It's not what you wanted to do today ... but do it today, anyway.
Every person should give some thought to the very thoughts we'd rather not think about. We might call them "end-of-life" issues. We might call it "estate planning," or "pre-planning." Here, we prefer plain talk. The Bible says that it's "appointed unto each person once to die, and then the judgment." (Hebrews 9:27), and the Census Bureau backs up that Bible verse with a shocking statistic. According to research, one out of one people in our community will die.
All attempts at humor aside, it's true. The end of life will come, and the wise individual will prepare for it. Here are some links we hope you'll use. And thankfully, for those of us who have a personal relationship with Jesus Christ, we are going to live forever, with him! But do something Christ-like today. Help the people you leave behind have an easier time without you here. They'll thank you later, when they join you in heaven!
Wills. If you need to make a will, click here for a worksheet that will help you prepare for a visit with an attorney, or one of the web services that will guide you through the process. If you want a reference to an attorney in our church family, we'll be glad to provide that information. Call the church office, or e-mail any of our ministers.
Advanced Health Care Directive. Your family may be in a position, at any moment, to make some critical decisions concerning your health care. You may not be able to communicate with them in that hour, or you may not even be able to comprehend the issues at hand. Click here to access a 14-page document from the Department of Health in our state. It's a comprehensive guide that deals with some very unpleasant realities, but a reality that might be facing your family at any moment. You do not need an attorney to take you through this process, but you will have to have two non-family-member witnesses to sign it when you're done. While this is not a legal document in the truest sense, it is a great communication tool that every person should complete and leave in a place where other family members can access it when needed.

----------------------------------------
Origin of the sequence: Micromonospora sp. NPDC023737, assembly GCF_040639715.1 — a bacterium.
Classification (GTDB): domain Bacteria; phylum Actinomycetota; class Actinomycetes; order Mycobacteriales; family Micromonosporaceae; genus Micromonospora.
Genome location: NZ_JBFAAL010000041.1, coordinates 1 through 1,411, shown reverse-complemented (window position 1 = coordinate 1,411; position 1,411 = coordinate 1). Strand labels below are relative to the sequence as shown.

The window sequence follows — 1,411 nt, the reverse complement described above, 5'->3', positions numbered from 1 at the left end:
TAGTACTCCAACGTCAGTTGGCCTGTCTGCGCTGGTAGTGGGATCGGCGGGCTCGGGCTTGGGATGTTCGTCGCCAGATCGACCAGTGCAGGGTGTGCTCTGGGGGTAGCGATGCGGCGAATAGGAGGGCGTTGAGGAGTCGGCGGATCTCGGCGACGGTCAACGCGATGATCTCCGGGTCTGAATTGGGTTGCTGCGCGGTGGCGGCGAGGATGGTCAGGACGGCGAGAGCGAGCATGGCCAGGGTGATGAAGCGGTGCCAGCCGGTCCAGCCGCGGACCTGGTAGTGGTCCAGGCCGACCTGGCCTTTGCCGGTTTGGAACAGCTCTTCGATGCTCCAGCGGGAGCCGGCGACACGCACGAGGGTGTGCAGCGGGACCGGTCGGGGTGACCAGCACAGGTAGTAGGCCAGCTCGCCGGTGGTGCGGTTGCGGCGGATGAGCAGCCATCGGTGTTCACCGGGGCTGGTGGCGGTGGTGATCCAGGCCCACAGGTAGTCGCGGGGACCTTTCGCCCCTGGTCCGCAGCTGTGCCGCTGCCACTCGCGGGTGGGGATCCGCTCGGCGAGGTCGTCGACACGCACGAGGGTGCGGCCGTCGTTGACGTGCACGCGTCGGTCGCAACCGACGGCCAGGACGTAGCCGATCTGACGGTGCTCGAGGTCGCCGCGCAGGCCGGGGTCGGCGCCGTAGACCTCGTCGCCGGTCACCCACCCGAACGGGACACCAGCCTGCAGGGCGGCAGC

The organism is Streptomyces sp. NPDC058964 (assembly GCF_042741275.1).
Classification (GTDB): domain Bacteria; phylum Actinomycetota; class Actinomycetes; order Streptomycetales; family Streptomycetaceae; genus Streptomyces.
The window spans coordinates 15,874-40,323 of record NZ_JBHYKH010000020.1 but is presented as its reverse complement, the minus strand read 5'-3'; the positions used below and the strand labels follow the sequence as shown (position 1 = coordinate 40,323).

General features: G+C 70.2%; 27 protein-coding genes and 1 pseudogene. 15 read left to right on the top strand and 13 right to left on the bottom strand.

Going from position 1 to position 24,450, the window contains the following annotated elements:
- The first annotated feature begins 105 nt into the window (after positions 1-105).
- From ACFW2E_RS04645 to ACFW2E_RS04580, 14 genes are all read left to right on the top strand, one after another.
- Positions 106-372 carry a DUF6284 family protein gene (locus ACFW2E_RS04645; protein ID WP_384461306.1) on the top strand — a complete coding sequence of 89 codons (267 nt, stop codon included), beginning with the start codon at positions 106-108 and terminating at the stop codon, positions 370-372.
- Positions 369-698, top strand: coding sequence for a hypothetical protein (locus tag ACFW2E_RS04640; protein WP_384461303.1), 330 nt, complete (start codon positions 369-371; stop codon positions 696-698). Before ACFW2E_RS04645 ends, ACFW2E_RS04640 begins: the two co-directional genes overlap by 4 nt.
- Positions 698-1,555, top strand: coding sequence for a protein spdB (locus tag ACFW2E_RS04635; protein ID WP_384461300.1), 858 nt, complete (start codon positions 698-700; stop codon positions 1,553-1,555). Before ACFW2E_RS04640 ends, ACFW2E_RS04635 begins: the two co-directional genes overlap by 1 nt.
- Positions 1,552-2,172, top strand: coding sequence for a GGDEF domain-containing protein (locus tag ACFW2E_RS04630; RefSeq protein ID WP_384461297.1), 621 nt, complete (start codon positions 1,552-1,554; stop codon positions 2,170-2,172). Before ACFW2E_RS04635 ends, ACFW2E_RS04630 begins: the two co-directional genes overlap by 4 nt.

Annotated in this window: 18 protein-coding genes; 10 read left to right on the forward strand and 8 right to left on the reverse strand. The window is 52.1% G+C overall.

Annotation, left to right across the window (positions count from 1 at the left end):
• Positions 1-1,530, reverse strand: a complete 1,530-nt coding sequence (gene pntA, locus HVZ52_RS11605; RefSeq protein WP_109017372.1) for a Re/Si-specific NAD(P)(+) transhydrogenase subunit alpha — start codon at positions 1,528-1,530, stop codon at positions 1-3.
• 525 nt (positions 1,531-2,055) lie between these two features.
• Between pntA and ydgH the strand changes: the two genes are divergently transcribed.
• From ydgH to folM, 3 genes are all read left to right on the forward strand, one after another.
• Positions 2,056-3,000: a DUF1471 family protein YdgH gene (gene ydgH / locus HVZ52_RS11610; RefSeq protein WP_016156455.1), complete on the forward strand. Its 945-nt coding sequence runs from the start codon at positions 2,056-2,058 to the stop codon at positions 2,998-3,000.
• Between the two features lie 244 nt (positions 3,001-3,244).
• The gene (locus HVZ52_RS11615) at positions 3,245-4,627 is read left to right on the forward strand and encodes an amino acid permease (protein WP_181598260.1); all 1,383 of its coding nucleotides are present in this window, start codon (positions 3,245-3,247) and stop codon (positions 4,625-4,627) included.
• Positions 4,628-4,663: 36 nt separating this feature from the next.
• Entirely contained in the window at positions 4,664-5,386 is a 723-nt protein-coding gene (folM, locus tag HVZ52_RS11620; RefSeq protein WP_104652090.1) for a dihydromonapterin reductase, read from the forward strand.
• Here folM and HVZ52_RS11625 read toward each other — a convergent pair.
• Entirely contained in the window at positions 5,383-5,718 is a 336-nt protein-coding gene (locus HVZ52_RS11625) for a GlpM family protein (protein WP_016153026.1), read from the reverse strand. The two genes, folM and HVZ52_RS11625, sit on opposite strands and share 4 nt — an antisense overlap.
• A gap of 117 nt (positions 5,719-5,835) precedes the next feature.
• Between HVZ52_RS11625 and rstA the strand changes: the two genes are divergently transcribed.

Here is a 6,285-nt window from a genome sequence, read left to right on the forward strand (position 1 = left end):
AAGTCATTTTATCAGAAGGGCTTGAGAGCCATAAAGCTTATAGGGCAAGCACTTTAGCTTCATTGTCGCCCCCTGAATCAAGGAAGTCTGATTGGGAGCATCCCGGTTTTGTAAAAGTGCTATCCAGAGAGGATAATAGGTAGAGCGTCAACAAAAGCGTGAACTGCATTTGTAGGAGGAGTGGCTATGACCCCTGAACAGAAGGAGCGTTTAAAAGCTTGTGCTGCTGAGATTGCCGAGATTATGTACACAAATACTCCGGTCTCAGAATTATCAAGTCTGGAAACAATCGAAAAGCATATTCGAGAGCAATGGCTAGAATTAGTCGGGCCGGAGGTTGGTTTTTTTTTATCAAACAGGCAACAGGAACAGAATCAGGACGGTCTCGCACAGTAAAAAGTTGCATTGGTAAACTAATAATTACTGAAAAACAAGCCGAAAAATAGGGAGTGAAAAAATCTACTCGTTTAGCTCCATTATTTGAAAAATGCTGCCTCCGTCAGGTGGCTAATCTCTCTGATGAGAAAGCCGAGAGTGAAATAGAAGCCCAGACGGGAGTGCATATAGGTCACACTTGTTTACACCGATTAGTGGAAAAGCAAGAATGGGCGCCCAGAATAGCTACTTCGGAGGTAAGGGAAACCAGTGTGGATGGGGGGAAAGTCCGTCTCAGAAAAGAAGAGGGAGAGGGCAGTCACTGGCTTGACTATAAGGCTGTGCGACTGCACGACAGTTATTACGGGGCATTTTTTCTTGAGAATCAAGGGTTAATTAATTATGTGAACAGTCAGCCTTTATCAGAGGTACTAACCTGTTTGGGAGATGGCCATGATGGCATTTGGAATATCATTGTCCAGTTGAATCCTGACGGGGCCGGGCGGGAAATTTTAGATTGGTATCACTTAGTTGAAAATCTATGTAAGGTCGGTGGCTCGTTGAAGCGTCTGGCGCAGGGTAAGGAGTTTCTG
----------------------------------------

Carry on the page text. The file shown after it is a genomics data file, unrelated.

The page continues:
Planning your own celebration service. One of the greatest gifts you can give your family is a summary of your wishes for any memorial service that might be held to celebrate your life. Click here to access a helpful form to guide you through the process.
Pre-need funeral planning. Every funeral home in every community also has pre-need planning. You can make such plans as detailed, or as general, as you like. You can select caskets or cremation urns in advance, purchase burial plots, and even pay for the funeral services. Though it's not a pleasant experience, it is consistently one of the greatest gifts any person can do for his or her loved ones. Contact the funeral home of your choice to pursue this option.
Important documents and information summary. Someone in every household pays the bills, knows how to use online banking, and knows where the insurance papers are. More than likely, that's the only person who knows all of the pertinent information. A document needs to be created with a list of bank accounts, life insurance policies, passwords for web sites, and any other information that could help a surviving family member or appointed person manage the basic bills and finances of your home. Any such document can be password protected (ask for help from the "Help" tab on a program like Microsoft Word. And just as importantly, someone needs to know where the document is, and what the password is!